The successful flight of the BrahMos missile on March 21 spotlights India's status as a world leader in launching supersonic cruise missiles vertically from moving warships and manoeuvring the missiles at the supersonic speed of 2.8 Mach. Launching a missile in an inclined mode is relatively easy. But lifting off vertically from a rolling and pitching vessel, climbing, turning and cruising horizontally, performing manoeuvres, and precisely hitting the target is technologically a big task. Astonishingly, BrahMos performed its intricate manoeuvres at 2.8 Mach, with its propulsion fully switched on during the whole course of its flight. (Normally, when a missile performs manoeuvres, its engines will not operate.) Another highlight was the advanced indigenous software for way point manoeuvring that enables the low-flying missile to hit a target vessel taking shelter, for instance, behind a rocky island. This was the 22nd launch of BrahMos, a joint venture product of the Defence Research and Development Organisation of India and NPO Mashinostroyenia, a space-missile enterprise of the Russian Federation. BrahMos is a versatile, two-stage missile that is nine metres long and weighs 3.9 tonnes with the canister. It has a range of 290 km. It can carry only non-nuclear warheads. With a flight record demonstrating a high degree of reliability, it has already been inducted into the Navy and the Army. India has ship-to-ship, ship-to-land, land-to-land, and land-to-ship versions of BrahMos.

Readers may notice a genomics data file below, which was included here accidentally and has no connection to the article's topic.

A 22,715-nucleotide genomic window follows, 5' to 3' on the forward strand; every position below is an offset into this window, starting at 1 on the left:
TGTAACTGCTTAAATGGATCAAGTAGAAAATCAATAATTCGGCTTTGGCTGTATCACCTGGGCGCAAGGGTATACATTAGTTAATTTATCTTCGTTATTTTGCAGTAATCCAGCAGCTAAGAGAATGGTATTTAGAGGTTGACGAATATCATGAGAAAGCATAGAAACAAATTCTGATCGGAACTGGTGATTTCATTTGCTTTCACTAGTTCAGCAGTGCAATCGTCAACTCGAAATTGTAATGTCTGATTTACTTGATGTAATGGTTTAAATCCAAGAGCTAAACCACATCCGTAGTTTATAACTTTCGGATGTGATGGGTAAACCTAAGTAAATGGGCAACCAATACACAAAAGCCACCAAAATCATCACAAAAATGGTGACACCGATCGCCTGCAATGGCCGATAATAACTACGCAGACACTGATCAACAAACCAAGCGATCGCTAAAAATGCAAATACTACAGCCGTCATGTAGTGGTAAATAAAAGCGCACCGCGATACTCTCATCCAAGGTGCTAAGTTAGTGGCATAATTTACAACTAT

Nobody in their right mind wants lethal missiles fired to kill, destroy, and inflict damage on civilian targets. Since the BrahMos missile is all about enhancing defence capability, a vertical launch from a ship has several advantages. First, it ensures the vessel's safety because the missile is pushed out vertically and its booster engine is fired in the air, allowing the ship to move away. Secondly, the missile in vertical launch can take on a target lying anywhere in a 360-degree range. Whatever the ship's orientation, the missile can turn in any direction to pursue the target. Thirdly, the vertical placement enables accommodation of more missiles in less space in a warship's cramped environs. The missiles are concealed inside the ship, providing them with long and safe storage and protection against corrosion. With India declaring that it would not use nuclear weapons first against another country, BrahMos becomes a formidable and highly cost-effective defence because it can hit any attacker with speed, power, and precision. Given its fast reaction — it takes off in four minutes from the time the command is given from launch headquarters — the missile has virtually no equal in a hypothetical conventional battlefield. BrahMos is a state-of-the-art demonstration of the great advantages of Indo-Soviet, and now Indo-Russian, defence cooperation.